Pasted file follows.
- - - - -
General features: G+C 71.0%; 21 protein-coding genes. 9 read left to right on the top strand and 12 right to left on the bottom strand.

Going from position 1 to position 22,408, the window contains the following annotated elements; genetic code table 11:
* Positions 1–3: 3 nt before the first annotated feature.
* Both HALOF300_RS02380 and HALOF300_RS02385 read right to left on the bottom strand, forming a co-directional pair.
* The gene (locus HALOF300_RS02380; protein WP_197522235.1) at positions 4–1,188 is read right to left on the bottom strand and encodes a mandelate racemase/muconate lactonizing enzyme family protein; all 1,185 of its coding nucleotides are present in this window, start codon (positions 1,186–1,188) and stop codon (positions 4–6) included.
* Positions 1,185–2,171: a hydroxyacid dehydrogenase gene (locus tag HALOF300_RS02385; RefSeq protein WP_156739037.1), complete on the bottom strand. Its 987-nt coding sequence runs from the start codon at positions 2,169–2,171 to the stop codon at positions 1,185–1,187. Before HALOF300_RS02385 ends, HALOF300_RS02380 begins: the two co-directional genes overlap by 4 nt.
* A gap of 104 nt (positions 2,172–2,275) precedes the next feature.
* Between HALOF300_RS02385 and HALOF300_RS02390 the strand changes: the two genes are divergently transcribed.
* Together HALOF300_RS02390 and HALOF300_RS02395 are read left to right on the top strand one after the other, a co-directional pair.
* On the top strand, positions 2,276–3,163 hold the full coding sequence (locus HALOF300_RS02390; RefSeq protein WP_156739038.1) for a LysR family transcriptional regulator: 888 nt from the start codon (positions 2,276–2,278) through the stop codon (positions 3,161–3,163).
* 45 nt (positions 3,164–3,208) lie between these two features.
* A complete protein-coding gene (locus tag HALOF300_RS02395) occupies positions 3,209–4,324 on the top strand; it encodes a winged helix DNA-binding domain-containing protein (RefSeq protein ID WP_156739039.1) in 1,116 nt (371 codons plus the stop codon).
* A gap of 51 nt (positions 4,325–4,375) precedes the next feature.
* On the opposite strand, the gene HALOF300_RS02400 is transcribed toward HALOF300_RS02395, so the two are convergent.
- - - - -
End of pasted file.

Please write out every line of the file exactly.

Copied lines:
General features: G+C 71.0%; 21 protein-coding genes. 9 read left to right on the top strand and 12 right to left on the bottom strand.

Going from position 1 to position 22,408, the window contains the following annotated elements; genetic code table 11:
* Positions 1–3: 3 nt before the first annotated feature.
* Both HALOF300_RS02380 and HALOF300_RS02385 read right to left on the bottom strand, forming a co-directional pair.
* The gene (locus HALOF300_RS02380; protein WP_197522235.1) at positions 4–1,188 is read right to left on the bottom strand and encodes a mandelate racemase/muconate lactonizing enzyme family protein; all 1,185 of its coding nucleotides are present in this window, start codon (positions 1,186–1,188) and stop codon (positions 4–6) included.
* Positions 1,185–2,171: a hydroxyacid dehydrogenase gene (locus tag HALOF300_RS02385; RefSeq protein WP_156739037.1), complete on the bottom strand. Its 987-nt coding sequence runs from the start codon at positions 2,169–2,171 to the stop codon at positions 1,185–1,187. Before HALOF300_RS02385 ends, HALOF300_RS02380 begins: the two co-directional genes overlap by 4 nt.
* A gap of 104 nt (positions 2,172–2,275) precedes the next feature.
* Between HALOF300_RS02385 and HALOF300_RS02390 the strand changes: the two genes are divergently transcribed.
* Together HALOF300_RS02390 and HALOF300_RS02395 are read left to right on the top strand one after the other, a co-directional pair.
* On the top strand, positions 2,276–3,163 hold the full coding sequence (locus HALOF300_RS02390; RefSeq protein WP_156739038.1) for a LysR family transcriptional regulator: 888 nt from the start codon (positions 2,276–2,278) through the stop codon (positions 3,161–3,163).
* 45 nt (positions 3,164–3,208) lie between these two features.
* A complete protein-coding gene (locus tag HALOF300_RS02395) occupies positions 3,209–4,324 on the top strand; it encodes a winged helix DNA-binding domain-containing protein (RefSeq protein ID WP_156739039.1) in 1,116 nt (371 codons plus the stop codon).
* A gap of 51 nt (positions 4,325–4,375) precedes the next feature.
* On the opposite strand, the gene HALOF300_RS02400 is transcribed toward HALOF300_RS02395, so the two are convergent.